Payton coach returns to the dugout after controversial cancellation of baseball game
BY MITCH DUDEK AND STEFANO ESPOSITO Staff Reporters April 29, 2013 2:12PM
Updated: June 1, 2013 6:24AM
The coach of Payton College Prep’s baseball team will return to the dugout Tuesday night while school officials tried to sort out a controversial situation that arose this week when the North Side coach said he was forced to cancel a game on the South Side because parents feared for their children’s safety.
Coach William Wittleder will be with his team when they play Lane Tech at 4:30 p.m. at Seward Park in Old Town.
The decision to allow Wittleder to attend the game came Tuesday afternoon and abruptly reversed course on a plan to keep the coach away from the team as parents planned to meet Tuesday night to discuss his future, according to a source familiar with the matter.
“I don’t even know if the parent’s meeting is still on,” said the source.
Wittleder is also expected to coach his team Saturday in the South Side’s Roseland neighborhood when his squad is scheduled to play a make up game against Brooks College Prep, the team Payton cancelled against on Saturday.
“The situation has slighted parents at Brooks and made Payton parents feel they are unfairly being labeled as racist,” said the source.
Mayor Rahm Emanuel attended a Brooks baseball game Tuesday night to show his support for the school.
Chicago Public Schools CEO Barbara Byrd-Bennett met with Payton College Prep Principal Tim Devine and Wittleder on Monday over the controversial cancellation.
“This was an opportunity for her to hear directly from both of them to hear what happened, and what could be done to prevent it from happening in the future,” CPS spokeswoman Kelley Quinn wrote in an emailed statement. “They also discussed what could be done to start the healing process between both school communities.”
Devine denied his school canceled the initial game against Brooks over concerns about students’ safety, and he called reports to the contrary “a gross misrepresentation of the facts.”
“What I have found thus far is that the cancellation came about due to poor communication by the coach to our baseball parents about the date and time of the game, who would be responsible for transportation to and from the game, and which players would dress for the game,” he told Payton students and faculty, according to a CPS source. “This poor communication led to frustration on the part of some families and the ultimate cancellation.”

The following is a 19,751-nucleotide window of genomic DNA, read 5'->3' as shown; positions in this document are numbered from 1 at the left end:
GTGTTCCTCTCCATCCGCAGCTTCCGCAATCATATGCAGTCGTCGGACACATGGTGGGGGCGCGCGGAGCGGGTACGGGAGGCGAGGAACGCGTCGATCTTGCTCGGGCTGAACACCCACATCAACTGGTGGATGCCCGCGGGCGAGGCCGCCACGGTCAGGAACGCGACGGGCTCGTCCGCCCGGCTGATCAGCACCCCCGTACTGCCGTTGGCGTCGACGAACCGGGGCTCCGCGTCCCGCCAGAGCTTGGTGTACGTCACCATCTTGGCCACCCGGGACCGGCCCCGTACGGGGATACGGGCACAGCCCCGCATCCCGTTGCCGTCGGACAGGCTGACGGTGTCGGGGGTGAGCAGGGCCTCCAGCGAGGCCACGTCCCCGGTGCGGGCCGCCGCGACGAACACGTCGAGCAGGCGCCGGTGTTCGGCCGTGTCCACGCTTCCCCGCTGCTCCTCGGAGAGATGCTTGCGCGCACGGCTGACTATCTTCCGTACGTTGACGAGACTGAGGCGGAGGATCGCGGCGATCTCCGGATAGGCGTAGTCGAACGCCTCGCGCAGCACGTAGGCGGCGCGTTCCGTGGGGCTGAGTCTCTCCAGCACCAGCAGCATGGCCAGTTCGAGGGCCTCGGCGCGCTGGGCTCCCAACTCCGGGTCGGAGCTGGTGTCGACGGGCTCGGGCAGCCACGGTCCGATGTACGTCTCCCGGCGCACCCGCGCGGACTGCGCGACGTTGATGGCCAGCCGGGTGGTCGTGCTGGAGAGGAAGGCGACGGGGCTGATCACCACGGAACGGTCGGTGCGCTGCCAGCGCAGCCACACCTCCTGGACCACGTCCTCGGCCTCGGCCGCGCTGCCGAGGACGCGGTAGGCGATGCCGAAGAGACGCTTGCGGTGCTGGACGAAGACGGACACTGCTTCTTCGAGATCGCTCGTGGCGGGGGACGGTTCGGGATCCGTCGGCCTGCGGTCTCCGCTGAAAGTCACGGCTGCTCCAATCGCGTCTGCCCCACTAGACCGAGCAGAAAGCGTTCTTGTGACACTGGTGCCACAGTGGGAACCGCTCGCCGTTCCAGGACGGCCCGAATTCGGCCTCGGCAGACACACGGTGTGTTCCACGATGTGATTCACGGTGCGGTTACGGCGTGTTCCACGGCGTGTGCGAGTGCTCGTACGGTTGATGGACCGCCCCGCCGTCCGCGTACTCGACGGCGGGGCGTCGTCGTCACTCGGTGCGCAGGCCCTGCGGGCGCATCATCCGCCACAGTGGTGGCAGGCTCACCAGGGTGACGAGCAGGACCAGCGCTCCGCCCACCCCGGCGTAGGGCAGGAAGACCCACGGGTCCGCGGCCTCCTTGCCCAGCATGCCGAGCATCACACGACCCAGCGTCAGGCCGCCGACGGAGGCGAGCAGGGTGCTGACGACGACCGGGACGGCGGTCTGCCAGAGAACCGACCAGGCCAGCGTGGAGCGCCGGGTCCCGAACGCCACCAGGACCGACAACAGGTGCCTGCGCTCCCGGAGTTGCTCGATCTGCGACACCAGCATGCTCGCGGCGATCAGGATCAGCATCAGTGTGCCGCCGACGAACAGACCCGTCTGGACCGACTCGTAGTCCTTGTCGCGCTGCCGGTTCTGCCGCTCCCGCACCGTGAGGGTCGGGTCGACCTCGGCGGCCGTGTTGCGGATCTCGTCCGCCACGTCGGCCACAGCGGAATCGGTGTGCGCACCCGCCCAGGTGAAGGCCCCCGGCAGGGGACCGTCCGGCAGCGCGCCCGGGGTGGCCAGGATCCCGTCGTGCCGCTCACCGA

Devine talked about the controversy over the school’s P.A. system. A written copy of his remarks was provided to the Sun-Times by the CPS source. Devine said the cancellation had nothing to do with “race or purported violence in the Roseland community.”
Devine’s words came a day after Brooks’ baseball coach Bryan Street vowed to never again play the North Side school. Street told the Sun-Times over the weekend that he was deeply disappointed after learning that eight Payton parents had refused to let their kids travel to Brooks for a 7 p.m. Saturday game, citing safety concerns. On Saturday, Payton head coach William Wittleder told the Sun-Times, “About three, four parents [came] up to me, saying they’re not letting their kids go down there.” Wittleder called the decision to cancel the game “one of the most embarrassing moments I’ve had.”
But Devine said the cancellation had nothing to do with concerns about security. “Many of our Payton students hail from the Roseland community and many of our Payton students have friends at Brooks . . . ” he said. “Payton has many ties to Brooks . . .”
Devine blamed the media, saying: “Obviously, the media chose to pick up the story and morphed it from issues completely internal to Payton’s baseball program and concocted it into something that it is not. . . . In the absence of fact, fiction found its way into the story.”
As school let out Monday, Payton senior Max Bouvagnet shared his opinion: “Parents are completely justified to not want their kids out at 10:30 at night in some part of the city they may not know and that may not be even remotely close to where they live.”
Bouvagnet and several classmates said the issue was not about class or race.
Enid Gonzalez said Monday outside Payton that she pulled her daughter out of competitive swimming because she couldn’t drive her to every meet. “As a parent, you have to make decisions about what’s right for your kid depending on where they have to travel and how they get there,” she said. “Taking public transportation is not always safe. . . If the school buses kids, absolutely they should go wherever the sport takes them.”